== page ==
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Financial Planning at Every Stage: Stability

dad and son looking at a laptop

When we cultivate healthy money habits and plan for our future, we are investing in ourselves and creating financial stability. Here are several ways you can practice financial stability, starting now.

Create an emergency fund.

Having an emergency fund to manage unforeseen circumstances can mean the difference between a financial disaster and a minor setback. You can put your savings on autopilot by setting up an automatic, recurring savings deposit with the goal of saving three to six months of living expenses. If you’re living paycheck to paycheck, you can start small by setting aside 2% of your net income and gradually increasing that number when possible.

Review your budget twice a year.

Building a budget allows you to track expenses, identify potential areas where you can trim spending, and allocate funds to help you achieve financial goals. Rather than seeing budgeting as a restrictive practice, frame it as a tool that grants you freedom to spend where it matters. If you have a family, it’s important to involve them in planning the family budget.

One of the easiest ways to create a budget is using the 50/30/20 rule where 50% of your monthly income is spent on necessities, 30% is for wants, and 20% is allotted to savings and debt. You can also try this interactive budgeting worksheet to calculate your monthly expenses and set some goals.

Put your goals in writing.

People with written goals are more likely to achieve them. It involves envisioning what you see for yourself and then using that goal as the momentum to make it a reality. Financial goals can be both short-term and long-term.  A short-term goal may be paying off debt and a long-term goal may be saving up enough money to buy a house. Revisit your written goals at least once every three to four months and make adjustments when needed.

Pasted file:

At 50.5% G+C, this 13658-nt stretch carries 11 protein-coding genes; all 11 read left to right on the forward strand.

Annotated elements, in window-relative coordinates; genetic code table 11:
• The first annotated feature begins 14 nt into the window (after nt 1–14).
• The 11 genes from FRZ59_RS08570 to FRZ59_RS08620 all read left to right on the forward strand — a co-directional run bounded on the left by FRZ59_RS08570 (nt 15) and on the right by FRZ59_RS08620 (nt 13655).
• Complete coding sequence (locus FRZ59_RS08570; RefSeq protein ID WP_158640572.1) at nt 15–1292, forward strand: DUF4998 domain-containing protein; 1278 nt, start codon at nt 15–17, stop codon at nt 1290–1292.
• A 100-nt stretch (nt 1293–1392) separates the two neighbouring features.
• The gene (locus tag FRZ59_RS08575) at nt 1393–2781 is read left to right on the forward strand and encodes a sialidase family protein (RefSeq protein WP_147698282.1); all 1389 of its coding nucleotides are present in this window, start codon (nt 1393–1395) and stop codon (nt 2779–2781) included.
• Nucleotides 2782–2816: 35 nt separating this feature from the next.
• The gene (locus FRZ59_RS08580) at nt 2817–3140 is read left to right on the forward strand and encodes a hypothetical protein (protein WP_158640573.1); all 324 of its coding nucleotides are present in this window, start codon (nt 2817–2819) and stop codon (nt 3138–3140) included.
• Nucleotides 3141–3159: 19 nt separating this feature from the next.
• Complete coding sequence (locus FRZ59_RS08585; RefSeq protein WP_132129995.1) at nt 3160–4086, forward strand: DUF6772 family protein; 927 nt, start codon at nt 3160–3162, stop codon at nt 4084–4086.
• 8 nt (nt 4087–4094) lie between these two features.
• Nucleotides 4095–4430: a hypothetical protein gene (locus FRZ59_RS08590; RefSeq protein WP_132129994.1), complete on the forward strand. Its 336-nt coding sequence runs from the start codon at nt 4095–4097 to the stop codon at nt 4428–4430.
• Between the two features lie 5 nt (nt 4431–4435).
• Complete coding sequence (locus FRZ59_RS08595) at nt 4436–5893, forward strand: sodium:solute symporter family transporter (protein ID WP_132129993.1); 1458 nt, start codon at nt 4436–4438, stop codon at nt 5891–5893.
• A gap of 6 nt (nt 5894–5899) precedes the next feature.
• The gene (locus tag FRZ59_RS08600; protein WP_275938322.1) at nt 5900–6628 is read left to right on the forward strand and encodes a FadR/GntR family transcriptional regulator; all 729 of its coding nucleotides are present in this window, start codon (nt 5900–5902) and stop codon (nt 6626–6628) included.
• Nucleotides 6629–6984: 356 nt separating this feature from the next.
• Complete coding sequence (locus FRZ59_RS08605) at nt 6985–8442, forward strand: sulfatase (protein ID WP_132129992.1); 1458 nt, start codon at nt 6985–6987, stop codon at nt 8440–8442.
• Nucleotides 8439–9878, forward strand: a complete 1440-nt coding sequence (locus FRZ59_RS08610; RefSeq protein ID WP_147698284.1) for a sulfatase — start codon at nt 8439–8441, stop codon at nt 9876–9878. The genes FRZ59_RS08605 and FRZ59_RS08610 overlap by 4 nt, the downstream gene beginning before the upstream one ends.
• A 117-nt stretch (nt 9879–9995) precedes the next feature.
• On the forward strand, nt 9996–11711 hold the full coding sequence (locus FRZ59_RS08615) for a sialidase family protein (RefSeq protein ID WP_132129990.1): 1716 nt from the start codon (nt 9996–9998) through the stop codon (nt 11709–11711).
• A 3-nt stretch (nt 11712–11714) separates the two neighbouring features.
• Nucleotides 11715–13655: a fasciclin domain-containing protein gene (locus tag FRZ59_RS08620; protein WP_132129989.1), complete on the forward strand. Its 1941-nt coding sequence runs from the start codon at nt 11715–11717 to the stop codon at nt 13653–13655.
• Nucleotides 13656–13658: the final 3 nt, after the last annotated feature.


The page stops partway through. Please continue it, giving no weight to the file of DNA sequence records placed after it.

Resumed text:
Tackle debt.

If you’re feeling overwhelmed about your debt, you’re not alone. Taking proactive steps towards debt reduction can improve your financial health, significantly reduce your stress and create financial stability. For tips on how to manage your debt, check out our article – How to Manage Your Debt.

Plan for retirement.

If your employer offers a 401(k)-retirement plan, take advantage of this benefit (especially if your company matches part or all of your contribution). Don’t have a workplace retirement account? You can still open a tax-advantaged retirement savings account. If you find it challenging to save throughout the year, consider setting aside part or all of your tax refund as a way to begin investing without impacting your day-to-day budget.

These tips were shared by our team at Educators Credit Union and our partners at Banzai and GreenPath Financial Wellness.


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